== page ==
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Old 06-19-2020, 09:30 AM
 
283 posts, read 271,623 times
Reputation: 849
There has been a lot of talk here about the hot market in Maine. How hot it is? Well, we just spoke to some friends of ours here in Connecticut and they've been looking in Maine for a while and finally quit. Why? Because every house they were ever interested in was spoken for before they could get back up and make an offer. They tried many times without success. They ended up buying back here, unfortunately. Maine was their destination.

My wife and I were incredibly fortunate that we didn't lose the house we found. It was on the market for only 23 days when we saw it for the first time. It was the first house we looked at during our three day trip, too. For whatever reason we figured we had time to make a decision and moved onto nine other house over three days. Then we went home only to realize how dumb we had been and could not beat feet back to Searsmont to put in an offer after a second look. As I said in my post a while back, we almost lost it two not one but two snipe bids that just about torpeadoed us. We were so lucky because the last thing we want to do, now, is go back on the trail and drive back and forth across that beautiful state looking and looking again only to be comparing what we could have had had we responded earlier.

A note to anyone in the market for a home today in Maine. Get your financinig together and know what you want in a house because when you find it, if you want to live here, you have to be able to make an on-the-spot decision. It's not fair, I know. My wife really felt pushed but, in the end, she agreed it was certainly the right choice. This isn't like buying a pair of shoes or even a new car. It's going to be your new home where memories will be made and your lives centered. You'd like to be able to really examine the surroundings etc. Well, this is the way it is now at least there, The Way Life Should BE. Obviously Maine has something to offer that few other places do. So, bring your "A" game up here and be ready to pounce.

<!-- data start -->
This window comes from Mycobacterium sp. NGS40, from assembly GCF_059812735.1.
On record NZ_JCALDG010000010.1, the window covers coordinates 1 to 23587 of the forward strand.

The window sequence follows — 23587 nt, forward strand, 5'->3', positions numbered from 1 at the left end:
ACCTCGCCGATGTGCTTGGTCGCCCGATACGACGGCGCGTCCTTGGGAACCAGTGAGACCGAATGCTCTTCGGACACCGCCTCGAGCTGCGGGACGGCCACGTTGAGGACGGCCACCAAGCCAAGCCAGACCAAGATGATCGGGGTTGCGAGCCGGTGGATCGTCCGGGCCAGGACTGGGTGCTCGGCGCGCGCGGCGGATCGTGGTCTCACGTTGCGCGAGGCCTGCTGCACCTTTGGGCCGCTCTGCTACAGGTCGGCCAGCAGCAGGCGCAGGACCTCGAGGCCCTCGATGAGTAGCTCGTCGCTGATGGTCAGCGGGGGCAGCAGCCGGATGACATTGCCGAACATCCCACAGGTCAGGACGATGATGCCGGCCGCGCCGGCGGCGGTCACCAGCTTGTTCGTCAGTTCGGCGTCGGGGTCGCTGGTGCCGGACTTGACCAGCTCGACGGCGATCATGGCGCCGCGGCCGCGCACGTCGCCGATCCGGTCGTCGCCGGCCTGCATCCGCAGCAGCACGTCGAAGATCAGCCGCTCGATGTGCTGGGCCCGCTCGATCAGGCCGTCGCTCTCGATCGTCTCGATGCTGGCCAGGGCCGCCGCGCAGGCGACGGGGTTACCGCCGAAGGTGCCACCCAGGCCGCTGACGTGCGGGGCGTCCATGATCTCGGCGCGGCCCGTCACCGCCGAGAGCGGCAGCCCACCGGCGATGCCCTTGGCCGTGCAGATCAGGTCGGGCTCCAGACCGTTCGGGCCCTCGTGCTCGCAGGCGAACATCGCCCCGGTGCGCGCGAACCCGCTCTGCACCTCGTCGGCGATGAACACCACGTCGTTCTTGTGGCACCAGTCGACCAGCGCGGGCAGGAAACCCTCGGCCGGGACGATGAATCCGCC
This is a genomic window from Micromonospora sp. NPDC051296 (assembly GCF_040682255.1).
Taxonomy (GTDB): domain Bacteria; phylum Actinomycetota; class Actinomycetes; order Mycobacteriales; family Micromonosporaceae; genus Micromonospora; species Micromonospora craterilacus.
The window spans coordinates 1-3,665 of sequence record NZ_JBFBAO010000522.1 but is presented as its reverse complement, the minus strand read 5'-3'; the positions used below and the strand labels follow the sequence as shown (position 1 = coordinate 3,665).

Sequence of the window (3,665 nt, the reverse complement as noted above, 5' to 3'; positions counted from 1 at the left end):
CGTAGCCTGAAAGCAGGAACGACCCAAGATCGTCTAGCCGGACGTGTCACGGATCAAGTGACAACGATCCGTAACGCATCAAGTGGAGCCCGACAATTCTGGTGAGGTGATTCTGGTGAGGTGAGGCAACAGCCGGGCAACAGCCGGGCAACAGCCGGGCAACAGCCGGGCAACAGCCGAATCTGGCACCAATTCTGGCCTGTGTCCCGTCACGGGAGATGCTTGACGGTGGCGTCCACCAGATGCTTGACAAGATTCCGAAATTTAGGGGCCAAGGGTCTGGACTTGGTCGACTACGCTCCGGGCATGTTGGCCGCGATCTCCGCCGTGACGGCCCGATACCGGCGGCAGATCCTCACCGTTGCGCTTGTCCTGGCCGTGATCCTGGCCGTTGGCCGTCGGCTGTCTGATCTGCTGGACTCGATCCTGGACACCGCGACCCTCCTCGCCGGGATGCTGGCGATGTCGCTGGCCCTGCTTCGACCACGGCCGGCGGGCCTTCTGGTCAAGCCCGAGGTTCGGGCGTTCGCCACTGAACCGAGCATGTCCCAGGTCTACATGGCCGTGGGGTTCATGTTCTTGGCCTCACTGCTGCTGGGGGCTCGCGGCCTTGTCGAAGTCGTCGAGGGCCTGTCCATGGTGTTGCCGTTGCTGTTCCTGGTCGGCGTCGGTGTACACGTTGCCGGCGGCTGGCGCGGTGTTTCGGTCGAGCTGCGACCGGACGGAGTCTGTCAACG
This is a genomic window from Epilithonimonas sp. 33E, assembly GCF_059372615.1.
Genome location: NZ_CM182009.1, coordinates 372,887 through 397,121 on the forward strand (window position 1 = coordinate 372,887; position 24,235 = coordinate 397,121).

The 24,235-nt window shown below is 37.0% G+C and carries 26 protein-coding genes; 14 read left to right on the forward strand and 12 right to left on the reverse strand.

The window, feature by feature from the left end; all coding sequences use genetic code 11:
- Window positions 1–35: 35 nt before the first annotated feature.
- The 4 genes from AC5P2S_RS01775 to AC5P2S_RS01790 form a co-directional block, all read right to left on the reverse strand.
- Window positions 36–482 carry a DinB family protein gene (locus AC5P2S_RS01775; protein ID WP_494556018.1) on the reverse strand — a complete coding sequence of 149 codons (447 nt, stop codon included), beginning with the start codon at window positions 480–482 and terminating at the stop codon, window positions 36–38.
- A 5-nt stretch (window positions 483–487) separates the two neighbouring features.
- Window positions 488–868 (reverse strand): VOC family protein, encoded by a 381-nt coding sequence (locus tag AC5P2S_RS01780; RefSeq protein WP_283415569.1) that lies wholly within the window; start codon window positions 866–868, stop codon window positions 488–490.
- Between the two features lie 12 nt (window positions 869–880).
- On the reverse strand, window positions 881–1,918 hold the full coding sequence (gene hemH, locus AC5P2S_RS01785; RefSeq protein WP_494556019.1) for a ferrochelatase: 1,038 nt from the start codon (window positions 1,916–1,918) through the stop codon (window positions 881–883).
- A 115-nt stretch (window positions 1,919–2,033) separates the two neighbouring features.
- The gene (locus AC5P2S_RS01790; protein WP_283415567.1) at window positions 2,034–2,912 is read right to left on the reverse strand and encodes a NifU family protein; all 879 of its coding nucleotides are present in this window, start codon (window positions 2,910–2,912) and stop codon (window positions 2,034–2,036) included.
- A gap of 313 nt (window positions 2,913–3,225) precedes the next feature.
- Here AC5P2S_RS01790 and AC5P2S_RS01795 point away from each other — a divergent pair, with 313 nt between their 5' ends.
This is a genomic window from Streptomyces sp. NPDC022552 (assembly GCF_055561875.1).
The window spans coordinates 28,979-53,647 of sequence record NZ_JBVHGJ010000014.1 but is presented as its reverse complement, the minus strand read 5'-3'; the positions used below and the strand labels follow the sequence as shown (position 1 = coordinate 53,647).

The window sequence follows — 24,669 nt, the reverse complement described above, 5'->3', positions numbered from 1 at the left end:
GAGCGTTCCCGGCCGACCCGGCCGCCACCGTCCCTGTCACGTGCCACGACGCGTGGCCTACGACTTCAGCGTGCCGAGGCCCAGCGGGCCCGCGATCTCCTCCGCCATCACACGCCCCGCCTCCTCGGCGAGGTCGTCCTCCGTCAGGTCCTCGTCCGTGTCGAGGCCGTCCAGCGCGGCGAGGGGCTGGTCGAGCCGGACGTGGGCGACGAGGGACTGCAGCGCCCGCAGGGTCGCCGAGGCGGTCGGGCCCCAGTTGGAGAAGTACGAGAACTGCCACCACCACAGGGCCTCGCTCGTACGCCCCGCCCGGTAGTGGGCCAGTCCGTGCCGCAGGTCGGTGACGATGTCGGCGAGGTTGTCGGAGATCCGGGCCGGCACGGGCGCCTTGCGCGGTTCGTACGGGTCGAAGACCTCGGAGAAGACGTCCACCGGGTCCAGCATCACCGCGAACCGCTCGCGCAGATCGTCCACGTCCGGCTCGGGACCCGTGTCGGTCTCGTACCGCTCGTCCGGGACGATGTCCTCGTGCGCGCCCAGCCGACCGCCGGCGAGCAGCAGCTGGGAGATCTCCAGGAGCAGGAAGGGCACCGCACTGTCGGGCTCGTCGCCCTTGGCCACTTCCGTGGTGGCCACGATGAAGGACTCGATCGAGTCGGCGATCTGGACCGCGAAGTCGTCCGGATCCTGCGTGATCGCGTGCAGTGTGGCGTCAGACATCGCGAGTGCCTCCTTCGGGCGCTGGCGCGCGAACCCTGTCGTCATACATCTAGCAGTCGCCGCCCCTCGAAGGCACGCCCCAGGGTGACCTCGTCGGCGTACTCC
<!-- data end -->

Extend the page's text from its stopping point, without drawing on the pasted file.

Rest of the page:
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Old 06-19-2020, 12:25 PM
 
Location: Gorham, Maine
1,910 posts, read 4,623,368 times
Reputation: 1370
Quote:
Originally Posted by Cuffler View Post
There has been a lot of talk here about the hot market in Maine. How hot it is? Well, we just spoke to some friends of ours here in Connecticut and they've been looking in Maine for a while and finally quit. Why? Because every house they were ever interested in was spoken for before they could get back up and make an offer. They tried many times without success. They ended up buying back here, unfortunately. Maine was their destination.

My wife and I were incredibly fortunate that we didn't lose the house we found. It was on the market for only 23 days when we saw it for the first time. It was the first house we looked at during our three day trip, too. For whatever reason we figured we had time to make a decision and moved onto nine other house over three days. Then we went home only to realize how dumb we had been and could not beat feet back to Searsmont to put in an offer after a second look. As I said in my post a while back, we almost lost it two not one but two snipe bids that just about torpeadoed us. We were so lucky because the last thing we want to do, now, is go back on the trail and drive back and forth across that beautiful state looking and looking again only to be comparing what we could have had had we responded earlier.